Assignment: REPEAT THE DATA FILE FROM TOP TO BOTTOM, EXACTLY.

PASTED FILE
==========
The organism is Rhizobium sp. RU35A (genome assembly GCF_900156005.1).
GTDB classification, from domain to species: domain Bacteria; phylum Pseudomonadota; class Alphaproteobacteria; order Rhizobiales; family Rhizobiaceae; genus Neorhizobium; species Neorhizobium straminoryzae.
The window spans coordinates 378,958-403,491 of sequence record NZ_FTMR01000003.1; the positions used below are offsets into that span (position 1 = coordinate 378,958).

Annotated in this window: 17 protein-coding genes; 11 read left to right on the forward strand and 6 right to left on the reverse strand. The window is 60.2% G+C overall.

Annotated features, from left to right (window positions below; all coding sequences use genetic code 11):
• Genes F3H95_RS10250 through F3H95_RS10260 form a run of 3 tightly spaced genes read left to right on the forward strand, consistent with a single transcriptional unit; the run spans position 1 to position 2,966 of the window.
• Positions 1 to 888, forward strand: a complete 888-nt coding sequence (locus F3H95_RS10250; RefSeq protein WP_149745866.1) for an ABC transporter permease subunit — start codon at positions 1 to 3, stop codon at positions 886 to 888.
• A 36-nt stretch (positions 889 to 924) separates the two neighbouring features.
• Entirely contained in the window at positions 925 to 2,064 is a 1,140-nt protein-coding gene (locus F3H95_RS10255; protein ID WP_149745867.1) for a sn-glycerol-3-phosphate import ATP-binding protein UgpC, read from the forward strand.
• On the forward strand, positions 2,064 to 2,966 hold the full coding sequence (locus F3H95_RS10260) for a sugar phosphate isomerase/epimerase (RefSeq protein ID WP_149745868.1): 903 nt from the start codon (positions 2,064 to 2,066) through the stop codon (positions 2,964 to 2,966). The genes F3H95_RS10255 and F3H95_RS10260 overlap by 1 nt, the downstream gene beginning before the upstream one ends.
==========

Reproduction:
The organism is Rhizobium sp. RU35A (genome assembly GCF_900156005.1).
GTDB classification, from domain to species: domain Bacteria; phylum Pseudomonadota; class Alphaproteobacteria; order Rhizobiales; family Rhizobiaceae; genus Neorhizobium; species Neorhizobium straminoryzae.
The window spans coordinates 378,958-403,491 of sequence record NZ_FTMR01000003.1; the positions used below are offsets into that span (position 1 = coordinate 378,958).

Annotated in this window: 17 protein-coding genes; 11 read left to right on the forward strand and 6 right to left on the reverse strand. The window is 60.2% G+C overall.

Annotated features, from left to right (window positions below; all coding sequences use genetic code 11):
• Genes F3H95_RS10250 through F3H95_RS10260 form a run of 3 tightly spaced genes read left to right on the forward strand, consistent with a single transcriptional unit; the run spans position 1 to position 2,966 of the window.
• Positions 1 to 888, forward strand: a complete 888-nt coding sequence (locus F3H95_RS10250; RefSeq protein WP_149745866.1) for an ABC transporter permease subunit — start codon at positions 1 to 3, stop codon at positions 886 to 888.
• A 36-nt stretch (positions 889 to 924) separates the two neighbouring features.
• Entirely contained in the window at positions 925 to 2,064 is a 1,140-nt protein-coding gene (locus F3H95_RS10255; protein ID WP_149745867.1) for a sn-glycerol-3-phosphate import ATP-binding protein UgpC, read from the forward strand.
• On the forward strand, positions 2,064 to 2,966 hold the full coding sequence (locus F3H95_RS10260) for a sugar phosphate isomerase/epimerase (RefSeq protein ID WP_149745868.1): 903 nt from the start codon (positions 2,064 to 2,066) through the stop codon (positions 2,964 to 2,966). The genes F3H95_RS10255 and F3H95_RS10260 overlap by 1 nt, the downstream gene beginning before the upstream one ends.